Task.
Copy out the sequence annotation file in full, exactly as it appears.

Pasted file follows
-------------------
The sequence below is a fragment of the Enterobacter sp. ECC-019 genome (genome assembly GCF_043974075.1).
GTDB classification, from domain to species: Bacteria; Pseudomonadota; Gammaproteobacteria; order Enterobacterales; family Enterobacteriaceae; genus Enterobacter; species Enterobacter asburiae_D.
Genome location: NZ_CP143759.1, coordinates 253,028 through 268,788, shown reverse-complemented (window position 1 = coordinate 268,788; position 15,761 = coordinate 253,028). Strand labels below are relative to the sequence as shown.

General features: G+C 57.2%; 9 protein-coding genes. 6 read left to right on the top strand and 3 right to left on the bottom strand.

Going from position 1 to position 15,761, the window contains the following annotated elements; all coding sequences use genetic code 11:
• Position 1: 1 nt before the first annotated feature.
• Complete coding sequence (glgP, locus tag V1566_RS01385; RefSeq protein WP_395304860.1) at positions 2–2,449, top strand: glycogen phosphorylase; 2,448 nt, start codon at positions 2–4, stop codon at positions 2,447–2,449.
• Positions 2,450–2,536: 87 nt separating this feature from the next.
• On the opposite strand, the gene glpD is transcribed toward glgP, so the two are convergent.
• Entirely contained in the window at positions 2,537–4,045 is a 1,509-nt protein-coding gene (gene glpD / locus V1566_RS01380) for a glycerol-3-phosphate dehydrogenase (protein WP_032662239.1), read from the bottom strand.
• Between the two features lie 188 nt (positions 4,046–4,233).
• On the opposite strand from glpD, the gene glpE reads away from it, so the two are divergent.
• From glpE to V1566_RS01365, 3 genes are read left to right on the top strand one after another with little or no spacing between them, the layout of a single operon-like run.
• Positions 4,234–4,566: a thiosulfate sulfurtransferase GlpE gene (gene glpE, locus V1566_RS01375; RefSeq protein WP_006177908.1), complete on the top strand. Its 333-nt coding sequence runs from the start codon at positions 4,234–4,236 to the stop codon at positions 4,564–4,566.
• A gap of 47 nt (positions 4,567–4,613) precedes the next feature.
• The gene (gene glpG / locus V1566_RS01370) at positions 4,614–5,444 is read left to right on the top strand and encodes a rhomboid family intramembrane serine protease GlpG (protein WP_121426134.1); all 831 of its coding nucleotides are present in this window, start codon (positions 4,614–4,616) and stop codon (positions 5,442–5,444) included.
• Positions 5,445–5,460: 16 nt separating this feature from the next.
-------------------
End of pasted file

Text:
The sequence below is a fragment of the Enterobacter sp. ECC-019 genome (genome assembly GCF_043974075.1).
GTDB classification, from domain to species: Bacteria; Pseudomonadota; Gammaproteobacteria; order Enterobacterales; family Enterobacteriaceae; genus Enterobacter; species Enterobacter asburiae_D.
Genome location: NZ_CP143759.1, coordinates 253,028 through 268,788, shown reverse-complemented (window position 1 = coordinate 268,788; position 15,761 = coordinate 253,028). Strand labels below are relative to the sequence as shown.

General features: G+C 57.2%; 9 protein-coding genes. 6 read left to right on the top strand and 3 right to left on the bottom strand.

Going from position 1 to position 15,761, the window contains the following annotated elements; all coding sequences use genetic code 11:
• Position 1: 1 nt before the first annotated feature.
• Complete coding sequence (glgP, locus tag V1566_RS01385; RefSeq protein WP_395304860.1) at positions 2–2,449, top strand: glycogen phosphorylase; 2,448 nt, start codon at positions 2–4, stop codon at positions 2,447–2,449.
• Positions 2,450–2,536: 87 nt separating this feature from the next.
• On the opposite strand, the gene glpD is transcribed toward glgP, so the two are convergent.
• Entirely contained in the window at positions 2,537–4,045 is a 1,509-nt protein-coding gene (gene glpD / locus V1566_RS01380) for a glycerol-3-phosphate dehydrogenase (protein WP_032662239.1), read from the bottom strand.
• Between the two features lie 188 nt (positions 4,046–4,233).
• On the opposite strand from glpD, the gene glpE reads away from it, so the two are divergent.
• From glpE to V1566_RS01365, 3 genes are read left to right on the top strand one after another with little or no spacing between them, the layout of a single operon-like run.
• Positions 4,234–4,566: a thiosulfate sulfurtransferase GlpE gene (gene glpE, locus V1566_RS01375; RefSeq protein WP_006177908.1), complete on the top strand. Its 333-nt coding sequence runs from the start codon at positions 4,234–4,236 to the stop codon at positions 4,564–4,566.
• A gap of 47 nt (positions 4,567–4,613) precedes the next feature.
• The gene (gene glpG / locus V1566_RS01370) at positions 4,614–5,444 is read left to right on the top strand and encodes a rhomboid family intramembrane serine protease GlpG (protein WP_121426134.1); all 831 of its coding nucleotides are present in this window, start codon (positions 4,614–4,616) and stop codon (positions 5,442–5,444) included.
• Positions 5,445–5,460: 16 nt separating this feature from the next.